by Colin Anson
We tell our kids ‘it is good to share’ but when we are talking about digital and social media, this is not always the case.
From sharing the first day of school to key moments at high school, many don’t consider the potential risks or breach of future privacy. And it’s not just parents who are doing the sharing – schools, grandparents, other parents, the soccer club, local café, and kids gymnastics class, just to name a few – are all sharing photos of children on their websites and social media accounts. And we need to start talking about it.
Although children are now ‘born digital’, exposure in the online world can present more risk than in the physical one. The reality is that images and identifying details can be used for numerous activities that put your child at risk, from paedophilia and stalking, to cyberbullying, identity theft, and even digital and physical kidnapping.
So, what can parents do?
While there is no ‘right’ or perfect answer, we can always ‘think privacy-first’ before posting images online. We need to not be afraid to talk to our friends and family (as well as schools and organisations our children are involved with) about what we are happy to have shared of ourselves or our children.
Lead by example
Check with other parents, even if they are family, before posting and sharing images of their children. You might be fine with your child’s photo being posted, but the parents of their friend who is next to them in the photo might not be. By doing this, you will encourage others to ask permission themselves.
Start a conversation about how you feel about images of your child being shared. Communicate any concerns to friends, family, and your child’s school, to ensure they understand the risks and are less likely to expose images of your child to outsiders.
Create a circle of trust, where everyone clearly understands each other’s preferences of what can, or cannot, be shared in the public domain – and only share images of their children within that circle. Remember to also check your social media permissions and privacy settings and remind others to do so too.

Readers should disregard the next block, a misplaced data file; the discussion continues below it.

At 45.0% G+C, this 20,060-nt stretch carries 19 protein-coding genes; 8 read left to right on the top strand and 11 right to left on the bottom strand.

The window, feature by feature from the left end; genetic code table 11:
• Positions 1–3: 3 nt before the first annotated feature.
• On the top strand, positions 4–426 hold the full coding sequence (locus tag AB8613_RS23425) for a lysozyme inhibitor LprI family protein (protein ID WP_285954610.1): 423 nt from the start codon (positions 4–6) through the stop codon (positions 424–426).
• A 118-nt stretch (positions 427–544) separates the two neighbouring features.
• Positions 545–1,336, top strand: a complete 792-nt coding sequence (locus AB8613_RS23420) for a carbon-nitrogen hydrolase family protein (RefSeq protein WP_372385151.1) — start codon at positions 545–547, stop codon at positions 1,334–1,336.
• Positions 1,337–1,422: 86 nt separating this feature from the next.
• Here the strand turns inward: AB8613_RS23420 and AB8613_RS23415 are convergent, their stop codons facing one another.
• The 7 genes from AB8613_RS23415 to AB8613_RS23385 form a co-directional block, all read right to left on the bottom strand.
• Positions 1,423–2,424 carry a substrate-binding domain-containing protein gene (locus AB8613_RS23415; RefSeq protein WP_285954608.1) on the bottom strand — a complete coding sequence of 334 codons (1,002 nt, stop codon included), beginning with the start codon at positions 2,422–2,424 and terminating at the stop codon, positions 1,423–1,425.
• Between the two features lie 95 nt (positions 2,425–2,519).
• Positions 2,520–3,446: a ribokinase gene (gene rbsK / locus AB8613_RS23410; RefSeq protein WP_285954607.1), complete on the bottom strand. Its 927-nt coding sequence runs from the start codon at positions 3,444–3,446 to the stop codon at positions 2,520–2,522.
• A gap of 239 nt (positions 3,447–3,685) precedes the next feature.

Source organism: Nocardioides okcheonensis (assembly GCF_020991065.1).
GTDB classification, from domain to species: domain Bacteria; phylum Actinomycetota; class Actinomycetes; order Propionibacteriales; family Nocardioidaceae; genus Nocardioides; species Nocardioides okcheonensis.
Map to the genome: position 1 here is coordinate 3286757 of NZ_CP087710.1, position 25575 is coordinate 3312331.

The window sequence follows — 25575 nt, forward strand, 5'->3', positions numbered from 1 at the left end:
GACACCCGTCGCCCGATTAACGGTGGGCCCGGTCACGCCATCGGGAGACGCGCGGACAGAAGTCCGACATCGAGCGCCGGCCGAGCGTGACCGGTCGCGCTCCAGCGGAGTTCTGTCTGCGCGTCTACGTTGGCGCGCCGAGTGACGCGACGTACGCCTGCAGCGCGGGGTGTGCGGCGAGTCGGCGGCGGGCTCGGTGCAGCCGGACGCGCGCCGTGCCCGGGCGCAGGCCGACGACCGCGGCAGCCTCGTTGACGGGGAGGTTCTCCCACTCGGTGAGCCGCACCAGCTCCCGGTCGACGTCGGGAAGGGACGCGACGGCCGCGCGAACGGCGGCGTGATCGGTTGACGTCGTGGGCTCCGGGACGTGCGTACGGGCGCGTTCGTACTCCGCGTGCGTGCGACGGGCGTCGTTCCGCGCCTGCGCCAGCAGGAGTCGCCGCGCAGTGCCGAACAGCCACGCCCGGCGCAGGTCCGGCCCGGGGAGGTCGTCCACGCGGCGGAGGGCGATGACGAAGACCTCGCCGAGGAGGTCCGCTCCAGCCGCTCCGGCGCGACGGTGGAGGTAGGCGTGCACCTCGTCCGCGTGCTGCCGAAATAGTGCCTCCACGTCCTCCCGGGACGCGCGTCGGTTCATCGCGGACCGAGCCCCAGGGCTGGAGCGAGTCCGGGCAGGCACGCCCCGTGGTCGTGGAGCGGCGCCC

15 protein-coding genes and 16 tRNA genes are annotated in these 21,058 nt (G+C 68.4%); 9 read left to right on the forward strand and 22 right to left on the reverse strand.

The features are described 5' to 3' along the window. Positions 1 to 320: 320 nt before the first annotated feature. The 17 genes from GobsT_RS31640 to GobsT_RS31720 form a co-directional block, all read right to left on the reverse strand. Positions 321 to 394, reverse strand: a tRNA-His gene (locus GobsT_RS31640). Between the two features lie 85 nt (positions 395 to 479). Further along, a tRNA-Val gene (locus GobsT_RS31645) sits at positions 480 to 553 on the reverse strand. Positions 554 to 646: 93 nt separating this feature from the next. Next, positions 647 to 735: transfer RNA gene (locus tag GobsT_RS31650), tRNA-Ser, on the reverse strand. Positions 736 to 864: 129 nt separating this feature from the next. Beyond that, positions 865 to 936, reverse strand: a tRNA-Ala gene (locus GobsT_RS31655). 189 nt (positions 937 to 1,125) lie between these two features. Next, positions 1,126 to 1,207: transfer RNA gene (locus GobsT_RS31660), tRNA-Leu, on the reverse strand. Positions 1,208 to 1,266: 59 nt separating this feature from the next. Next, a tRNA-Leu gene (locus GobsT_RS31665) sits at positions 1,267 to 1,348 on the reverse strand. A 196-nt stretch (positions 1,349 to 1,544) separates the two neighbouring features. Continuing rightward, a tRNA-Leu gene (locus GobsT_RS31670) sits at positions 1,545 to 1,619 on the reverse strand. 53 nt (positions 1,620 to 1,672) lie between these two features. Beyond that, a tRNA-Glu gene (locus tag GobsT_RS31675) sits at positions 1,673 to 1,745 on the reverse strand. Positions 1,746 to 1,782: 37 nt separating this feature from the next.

If photos are already posted, it’s impossible to get Facebook or Instagram to simply take them down, let alone delete them. So, speak to the person who shared the image by:
- Simply asking them to remove it, or at least hide your child’s face
- If they want to keep the photo online and are happy to edit out your child’s face, ask them not to tag your child’s name or share location data
- Or, you can always suggest another channel such as a private photo-sharing platform (like pixevety) that allows them to easily and safely share with friends & family
Privacy, once lost, is incredibly hard to regain. If you have a privacy-first mentality when dealing with your children’s digital footprint and speak up about it, it can reduce a lot of the risks associated with image sharing. It will also set your child up for a healthier relationship with technology when they are old enough to protect themselves.
About Colin Anson, CEO and co-founder of image protection platform, pixevety
Colin Anson is a digital entrepreneur, and the CEO and co-founder of child image protection and photo storage solution, pixevety.
In 2012, Colin saw an opportunity to create a unique business within his area of passion, photography. He witnessed first-hand the potential risks and harm the mismanagement of photos can have on children. And he became an advocate for protecting every parent’s right to determine how their child’s photo is used, and protecting every child’s right to safety and digital privacy. After learning of the minefield of privacy laws and the daily stress for schools in managing and sharing the photos of every single student, Colin decided to do something about it. And pixevety was born.